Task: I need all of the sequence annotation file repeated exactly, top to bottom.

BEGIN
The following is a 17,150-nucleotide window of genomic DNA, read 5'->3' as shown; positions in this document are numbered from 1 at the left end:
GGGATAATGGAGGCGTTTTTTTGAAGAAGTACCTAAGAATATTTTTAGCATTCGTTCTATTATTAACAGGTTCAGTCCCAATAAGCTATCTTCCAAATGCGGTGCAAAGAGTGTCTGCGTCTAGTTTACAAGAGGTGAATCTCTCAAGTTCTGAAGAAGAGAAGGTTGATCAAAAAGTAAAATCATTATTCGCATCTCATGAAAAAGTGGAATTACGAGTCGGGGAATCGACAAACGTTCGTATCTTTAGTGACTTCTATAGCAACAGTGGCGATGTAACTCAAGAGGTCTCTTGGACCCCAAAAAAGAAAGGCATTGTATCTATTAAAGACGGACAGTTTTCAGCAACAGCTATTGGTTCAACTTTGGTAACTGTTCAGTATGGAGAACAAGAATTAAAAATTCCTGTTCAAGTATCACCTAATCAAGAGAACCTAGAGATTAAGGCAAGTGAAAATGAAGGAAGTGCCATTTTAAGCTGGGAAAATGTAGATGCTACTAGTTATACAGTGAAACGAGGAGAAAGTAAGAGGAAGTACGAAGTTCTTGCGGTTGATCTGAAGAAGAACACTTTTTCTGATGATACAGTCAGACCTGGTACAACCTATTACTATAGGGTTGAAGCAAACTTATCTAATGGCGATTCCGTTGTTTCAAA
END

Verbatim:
The following is a 17,150-nucleotide window of genomic DNA, read 5'->3' as shown; positions in this document are numbered from 1 at the left end:
GGGATAATGGAGGCGTTTTTTTGAAGAAGTACCTAAGAATATTTTTAGCATTCGTTCTATTATTAACAGGTTCAGTCCCAATAAGCTATCTTCCAAATGCGGTGCAAAGAGTGTCTGCGTCTAGTTTACAAGAGGTGAATCTCTCAAGTTCTGAAGAAGAGAAGGTTGATCAAAAAGTAAAATCATTATTCGCATCTCATGAAAAAGTGGAATTACGAGTCGGGGAATCGACAAACGTTCGTATCTTTAGTGACTTCTATAGCAACAGTGGCGATGTAACTCAAGAGGTCTCTTGGACCCCAAAAAAGAAAGGCATTGTATCTATTAAAGACGGACAGTTTTCAGCAACAGCTATTGGTTCAACTTTGGTAACTGTTCAGTATGGAGAACAAGAATTAAAAATTCCTGTTCAAGTATCACCTAATCAAGAGAACCTAGAGATTAAGGCAAGTGAAAATGAAGGAAGTGCCATTTTAAGCTGGGAAAATGTAGATGCTACTAGTTATACAGTGAAACGAGGAGAAAGTAAGAGGAAGTACGAAGTTCTTGCGGTTGATCTGAAGAAGAACACTTTTTCTGATGATACAGTCAGACCTGGTACAACCTATTACTATAGGGTTGAAGCAAACTTATCTAATGGCGATTCCGTTGTTTCAAA